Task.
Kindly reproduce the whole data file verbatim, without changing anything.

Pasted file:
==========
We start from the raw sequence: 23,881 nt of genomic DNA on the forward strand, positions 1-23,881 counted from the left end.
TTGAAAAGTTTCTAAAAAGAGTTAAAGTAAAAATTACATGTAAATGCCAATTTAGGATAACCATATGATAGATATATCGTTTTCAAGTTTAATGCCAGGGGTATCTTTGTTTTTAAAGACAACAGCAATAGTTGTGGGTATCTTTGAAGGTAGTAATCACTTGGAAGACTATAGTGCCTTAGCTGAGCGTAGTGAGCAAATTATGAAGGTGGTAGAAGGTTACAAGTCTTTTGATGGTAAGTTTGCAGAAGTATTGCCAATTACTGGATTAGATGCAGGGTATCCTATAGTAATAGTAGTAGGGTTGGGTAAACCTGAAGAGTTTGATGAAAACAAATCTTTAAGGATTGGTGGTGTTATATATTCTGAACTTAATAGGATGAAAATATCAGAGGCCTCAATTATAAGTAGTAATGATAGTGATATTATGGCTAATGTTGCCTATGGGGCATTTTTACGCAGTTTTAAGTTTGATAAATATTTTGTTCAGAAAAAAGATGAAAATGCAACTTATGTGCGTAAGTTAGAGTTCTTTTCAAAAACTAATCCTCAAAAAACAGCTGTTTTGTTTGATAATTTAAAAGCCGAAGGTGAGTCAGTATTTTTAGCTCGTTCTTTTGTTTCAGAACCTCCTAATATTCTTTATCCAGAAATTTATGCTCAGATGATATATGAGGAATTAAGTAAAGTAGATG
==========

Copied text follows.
We start from the raw sequence: 23,881 nt of genomic DNA on the forward strand, positions 1-23,881 counted from the left end.
TTGAAAAGTTTCTAAAAAGAGTTAAAGTAAAAATTACATGTAAATGCCAATTTAGGATAACCATATGATAGATATATCGTTTTCAAGTTTAATGCCAGGGGTATCTTTGTTTTTAAAGACAACAGCAATAGTTGTGGGTATCTTTGAAGGTAGTAATCACTTGGAAGACTATAGTGCCTTAGCTGAGCGTAGTGAGCAAATTATGAAGGTGGTAGAAGGTTACAAGTCTTTTGATGGTAAGTTTGCAGAAGTATTGCCAATTACTGGATTAGATGCAGGGTATCCTATAGTAATAGTAGTAGGGTTGGGTAAACCTGAAGAGTTTGATGAAAACAAATCTTTAAGGATTGGTGGTGTTATATATTCTGAACTTAATAGGATGAAAATATCAGAGGCCTCAATTATAAGTAGTAATGATAGTGATATTATGGCTAATGTTGCCTATGGGGCATTTTTACGCAGTTTTAAGTTTGATAAATATTTTGTTCAGAAAAAAGATGAAAATGCAACTTATGTGCGTAAGTTAGAGTTCTTTTCAAAAACTAATCCTCAAAAAACAGCTGTTTTGTTTGATAATTTAAAAGCCGAAGGTGAGTCAGTATTTTTAGCTCGTTCTTTTGTTTCAGAACCTCCTAATATTCTTTATCCAGAAATTTATGCTCAGATGATATATGAGGAATTAAGTAAAGTAGATG